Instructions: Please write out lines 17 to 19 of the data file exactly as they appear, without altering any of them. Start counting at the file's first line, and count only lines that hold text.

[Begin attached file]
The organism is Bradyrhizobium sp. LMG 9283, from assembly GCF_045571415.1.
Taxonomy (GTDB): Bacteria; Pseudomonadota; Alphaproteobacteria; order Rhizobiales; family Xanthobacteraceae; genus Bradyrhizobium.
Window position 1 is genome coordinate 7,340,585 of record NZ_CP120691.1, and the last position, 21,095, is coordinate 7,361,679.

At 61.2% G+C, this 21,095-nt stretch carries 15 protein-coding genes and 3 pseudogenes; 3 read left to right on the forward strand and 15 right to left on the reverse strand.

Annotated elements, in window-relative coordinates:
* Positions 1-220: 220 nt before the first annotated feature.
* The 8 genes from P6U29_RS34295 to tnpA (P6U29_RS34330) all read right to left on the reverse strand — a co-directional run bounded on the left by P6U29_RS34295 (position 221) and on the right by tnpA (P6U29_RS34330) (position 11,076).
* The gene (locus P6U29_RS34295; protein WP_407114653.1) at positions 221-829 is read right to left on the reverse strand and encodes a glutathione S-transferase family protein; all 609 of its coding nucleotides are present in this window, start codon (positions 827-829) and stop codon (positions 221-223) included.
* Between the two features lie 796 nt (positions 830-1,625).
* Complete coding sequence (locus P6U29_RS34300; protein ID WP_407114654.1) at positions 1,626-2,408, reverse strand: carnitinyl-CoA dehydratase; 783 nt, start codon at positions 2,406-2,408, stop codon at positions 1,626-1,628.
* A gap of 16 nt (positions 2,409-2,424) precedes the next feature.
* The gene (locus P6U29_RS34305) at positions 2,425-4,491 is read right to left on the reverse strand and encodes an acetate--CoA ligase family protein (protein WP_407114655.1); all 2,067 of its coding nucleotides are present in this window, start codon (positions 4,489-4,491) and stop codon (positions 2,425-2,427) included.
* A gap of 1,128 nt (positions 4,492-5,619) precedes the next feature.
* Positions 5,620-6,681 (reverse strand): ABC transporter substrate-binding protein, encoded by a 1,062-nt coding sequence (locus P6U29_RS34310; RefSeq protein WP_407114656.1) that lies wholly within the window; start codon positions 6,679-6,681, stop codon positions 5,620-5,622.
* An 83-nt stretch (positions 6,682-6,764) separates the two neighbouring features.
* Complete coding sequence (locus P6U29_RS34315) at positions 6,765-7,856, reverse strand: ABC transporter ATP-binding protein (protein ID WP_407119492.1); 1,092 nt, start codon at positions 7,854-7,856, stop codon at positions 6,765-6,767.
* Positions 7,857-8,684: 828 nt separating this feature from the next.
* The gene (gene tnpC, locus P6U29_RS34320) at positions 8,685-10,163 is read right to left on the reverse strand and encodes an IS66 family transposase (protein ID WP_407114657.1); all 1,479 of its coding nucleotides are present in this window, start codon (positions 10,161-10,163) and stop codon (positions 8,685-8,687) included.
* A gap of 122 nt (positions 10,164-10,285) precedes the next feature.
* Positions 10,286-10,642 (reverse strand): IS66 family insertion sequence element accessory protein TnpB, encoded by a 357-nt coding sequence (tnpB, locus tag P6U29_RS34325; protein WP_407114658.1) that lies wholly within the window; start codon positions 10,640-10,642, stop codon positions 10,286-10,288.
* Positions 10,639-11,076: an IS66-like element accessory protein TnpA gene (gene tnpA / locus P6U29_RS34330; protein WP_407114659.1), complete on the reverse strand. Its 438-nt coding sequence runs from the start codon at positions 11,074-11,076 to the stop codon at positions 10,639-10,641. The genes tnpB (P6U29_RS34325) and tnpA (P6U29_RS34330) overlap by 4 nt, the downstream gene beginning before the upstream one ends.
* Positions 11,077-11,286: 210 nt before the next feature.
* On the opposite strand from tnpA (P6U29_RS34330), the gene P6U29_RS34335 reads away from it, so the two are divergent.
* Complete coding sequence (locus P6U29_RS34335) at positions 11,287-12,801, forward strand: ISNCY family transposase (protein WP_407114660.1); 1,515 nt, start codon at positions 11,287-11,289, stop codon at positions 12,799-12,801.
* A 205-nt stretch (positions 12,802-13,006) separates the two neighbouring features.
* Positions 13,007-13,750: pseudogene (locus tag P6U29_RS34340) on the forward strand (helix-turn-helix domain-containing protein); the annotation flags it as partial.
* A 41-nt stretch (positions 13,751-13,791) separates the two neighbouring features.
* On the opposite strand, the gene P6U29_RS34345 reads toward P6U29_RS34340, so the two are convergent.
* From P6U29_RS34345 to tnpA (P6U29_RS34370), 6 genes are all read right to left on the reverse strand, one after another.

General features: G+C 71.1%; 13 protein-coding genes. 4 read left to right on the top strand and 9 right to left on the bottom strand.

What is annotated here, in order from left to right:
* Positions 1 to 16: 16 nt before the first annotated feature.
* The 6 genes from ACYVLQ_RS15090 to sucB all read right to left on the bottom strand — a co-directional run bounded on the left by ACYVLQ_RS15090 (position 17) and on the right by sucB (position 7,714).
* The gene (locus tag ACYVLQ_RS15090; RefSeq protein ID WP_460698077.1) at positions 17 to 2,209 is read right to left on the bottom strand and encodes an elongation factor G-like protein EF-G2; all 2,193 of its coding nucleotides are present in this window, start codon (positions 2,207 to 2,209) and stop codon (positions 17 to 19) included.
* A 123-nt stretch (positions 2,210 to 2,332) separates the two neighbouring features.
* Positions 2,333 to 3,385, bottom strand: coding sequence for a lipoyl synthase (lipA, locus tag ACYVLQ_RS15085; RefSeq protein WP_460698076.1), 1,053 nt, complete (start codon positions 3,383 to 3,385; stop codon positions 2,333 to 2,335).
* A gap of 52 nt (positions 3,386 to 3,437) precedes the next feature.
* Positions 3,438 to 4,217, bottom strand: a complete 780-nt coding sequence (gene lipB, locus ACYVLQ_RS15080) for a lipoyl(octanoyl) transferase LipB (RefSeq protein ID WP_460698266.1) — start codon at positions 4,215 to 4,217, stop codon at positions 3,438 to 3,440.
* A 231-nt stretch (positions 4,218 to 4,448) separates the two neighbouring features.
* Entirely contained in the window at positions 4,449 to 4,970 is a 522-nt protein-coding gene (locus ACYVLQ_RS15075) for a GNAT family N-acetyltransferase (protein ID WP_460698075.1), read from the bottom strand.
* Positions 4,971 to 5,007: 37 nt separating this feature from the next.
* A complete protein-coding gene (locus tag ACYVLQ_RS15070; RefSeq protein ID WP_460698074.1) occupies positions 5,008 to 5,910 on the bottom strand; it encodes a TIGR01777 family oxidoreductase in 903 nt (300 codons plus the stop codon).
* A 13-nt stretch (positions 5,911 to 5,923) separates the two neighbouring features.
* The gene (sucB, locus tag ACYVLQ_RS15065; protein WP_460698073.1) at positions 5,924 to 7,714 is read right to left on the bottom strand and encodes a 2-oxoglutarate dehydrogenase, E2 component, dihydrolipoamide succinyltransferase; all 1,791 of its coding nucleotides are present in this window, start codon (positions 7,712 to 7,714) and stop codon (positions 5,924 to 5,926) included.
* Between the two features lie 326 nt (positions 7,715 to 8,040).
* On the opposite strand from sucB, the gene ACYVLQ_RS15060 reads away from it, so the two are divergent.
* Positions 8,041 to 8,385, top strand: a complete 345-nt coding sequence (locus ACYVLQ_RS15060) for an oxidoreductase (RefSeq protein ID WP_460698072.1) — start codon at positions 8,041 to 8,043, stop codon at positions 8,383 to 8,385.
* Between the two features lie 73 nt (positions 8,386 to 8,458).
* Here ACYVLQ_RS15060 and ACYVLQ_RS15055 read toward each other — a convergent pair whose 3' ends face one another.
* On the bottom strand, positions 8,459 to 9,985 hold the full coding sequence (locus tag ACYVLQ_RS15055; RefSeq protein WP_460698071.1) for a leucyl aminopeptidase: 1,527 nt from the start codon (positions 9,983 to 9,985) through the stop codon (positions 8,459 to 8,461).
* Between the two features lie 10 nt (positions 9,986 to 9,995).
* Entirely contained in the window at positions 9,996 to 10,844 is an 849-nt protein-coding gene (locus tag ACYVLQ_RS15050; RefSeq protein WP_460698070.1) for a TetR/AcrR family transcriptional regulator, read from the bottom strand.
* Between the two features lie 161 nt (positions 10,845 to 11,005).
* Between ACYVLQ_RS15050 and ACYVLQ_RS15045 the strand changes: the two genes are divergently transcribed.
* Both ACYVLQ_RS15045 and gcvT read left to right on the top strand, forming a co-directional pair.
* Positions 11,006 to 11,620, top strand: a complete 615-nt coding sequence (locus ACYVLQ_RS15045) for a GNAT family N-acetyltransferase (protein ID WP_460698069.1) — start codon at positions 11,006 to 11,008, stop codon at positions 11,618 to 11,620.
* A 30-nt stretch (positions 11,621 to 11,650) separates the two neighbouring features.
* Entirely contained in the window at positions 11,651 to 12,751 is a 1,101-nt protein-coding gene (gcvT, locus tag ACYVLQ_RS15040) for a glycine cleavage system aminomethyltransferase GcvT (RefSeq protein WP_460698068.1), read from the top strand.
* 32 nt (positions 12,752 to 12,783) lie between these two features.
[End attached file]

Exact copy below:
* Positions 7,857-8,684: 828 nt separating this feature from the next.
* The gene (gene tnpC, locus P6U29_RS34320) at positions 8,685-10,163 is read right to left on the reverse strand and encodes an IS66 family transposase (protein ID WP_407114657.1); all 1,479 of its coding nucleotides are present in this window, start codon (positions 10,161-10,163) and stop codon (positions 8,685-8,687) included.
* A gap of 122 nt (positions 10,164-10,285) precedes the next feature.